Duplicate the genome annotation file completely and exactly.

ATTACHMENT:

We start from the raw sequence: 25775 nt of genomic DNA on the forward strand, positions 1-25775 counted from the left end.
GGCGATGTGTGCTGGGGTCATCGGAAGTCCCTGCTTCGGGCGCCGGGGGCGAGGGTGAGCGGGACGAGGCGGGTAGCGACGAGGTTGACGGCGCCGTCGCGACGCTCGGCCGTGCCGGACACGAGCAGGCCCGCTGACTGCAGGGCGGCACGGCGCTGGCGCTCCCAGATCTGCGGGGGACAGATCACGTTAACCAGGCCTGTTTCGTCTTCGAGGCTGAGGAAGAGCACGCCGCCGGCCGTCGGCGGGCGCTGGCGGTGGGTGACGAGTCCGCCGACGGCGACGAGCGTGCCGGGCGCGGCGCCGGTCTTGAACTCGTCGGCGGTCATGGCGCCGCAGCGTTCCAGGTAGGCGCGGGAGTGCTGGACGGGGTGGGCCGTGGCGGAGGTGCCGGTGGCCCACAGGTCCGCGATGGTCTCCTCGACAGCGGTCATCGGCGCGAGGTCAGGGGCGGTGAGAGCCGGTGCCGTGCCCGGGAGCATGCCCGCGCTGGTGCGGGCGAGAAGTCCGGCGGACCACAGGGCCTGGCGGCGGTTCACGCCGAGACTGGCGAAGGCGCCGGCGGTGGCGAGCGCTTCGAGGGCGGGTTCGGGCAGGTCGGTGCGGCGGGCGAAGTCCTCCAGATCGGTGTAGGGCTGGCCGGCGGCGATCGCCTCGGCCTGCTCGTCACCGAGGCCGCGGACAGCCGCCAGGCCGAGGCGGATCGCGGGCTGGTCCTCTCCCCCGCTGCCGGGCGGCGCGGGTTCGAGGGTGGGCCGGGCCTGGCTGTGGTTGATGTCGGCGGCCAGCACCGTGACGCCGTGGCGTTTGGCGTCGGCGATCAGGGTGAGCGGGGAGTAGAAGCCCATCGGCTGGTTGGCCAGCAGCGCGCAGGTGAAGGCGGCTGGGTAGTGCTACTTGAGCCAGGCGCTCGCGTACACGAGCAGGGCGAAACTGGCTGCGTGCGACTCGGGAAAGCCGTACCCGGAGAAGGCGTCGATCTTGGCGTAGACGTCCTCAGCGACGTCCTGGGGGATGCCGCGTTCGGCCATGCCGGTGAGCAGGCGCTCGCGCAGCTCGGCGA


We start from the raw sequence: 25775 nt of genomic DNA on the forward strand, positions 1-25775 counted from the left end.
GGCGATGTGTGCTGGGGTCATCGGAAGTCCCTGCTTCGGGCGCCGGGGGCGAGGGTGAGCGGGACGAGGCGGGTAGCGACGAGGTTGACGGCGCCGTCGCGACGCTCGGCCGTGCCGGACACGAGCAGGCCCGCTGACTGCAGGGCGGCACGGCGCTGGCGCTCCCAGATCTGCGGGGGACAGATCACGTTAACCAGGCCTGTTTCGTCTTCGAGGCTGAGGAAGAGCACGCCGCCGGCCGTCGGCGGGCGCTGGCGGTGGGTGACGAGTCCGCCGACGGCGACGAGCGTGCCGGGCGCGGCGCCGGTCTTGAACTCGTCGGCGGTCATGGCGCCGCAGCGTTCCAGGTAGGCGCGGGAGTGCTGGACGGGGTGGGCCGTGGCGGAGGTGCCGGTGGCCCACAGGTCCGCGATGGTCTCCTCGACAGCGGTCATCGGCGCGAGGTCAGGGGCGGTGAGAGCCGGTGCCGTGCCCGGGAGCATGCCCGCGCTGGTGCGGGCGAGAAGTCCGGCGGACCACAGGGCCTGGCGGCGGTTCACGCCGAGACTGGCGAAGGCGCCGGCGGTGGCGAGCGCTTCGAGGGCGGGTTCGGGCAGGTCGGTGCGGCGGGCGAAGTCCTCCAGATCGGTGTAGGGCTGGCCGGCGGCGATCGCCTCGGCCTGCTCGTCACCGAGGCCGCGGACAGCCGCCAGGCCGAGGCGGATCGCGGGCTGGTCCTCTCCCCCGCTGCCGGGCGGCGCGGGTTCGAGGGTGGGCCGGGCCTGGCTGTGGTTGATGTCGGCGGCCAGCACCGTGACGCCGTGGCGTTTGGCGTCGGCGATCAGGGTGAGCGGGGAGTAGAAGCCCATCGGCTGGTTGGCCAGCAGCGCGCAGGTGAAGGCGGCTGGGTAGTGCTACTTGAGCCAGGCGCTCGCGTACACGAGCAGGGCGAAACTGGCTGCGTGCGACTCGGGAAAGCCGTACCCGGAGAAGGCGTCGATCTTGGCGTAGACGTCCTCAGCGACGTCCTGGGGGATGCCGCGTTCGGCCATGCCGGTGAGCAGGCGCTCGCGCAGCTCGGCGA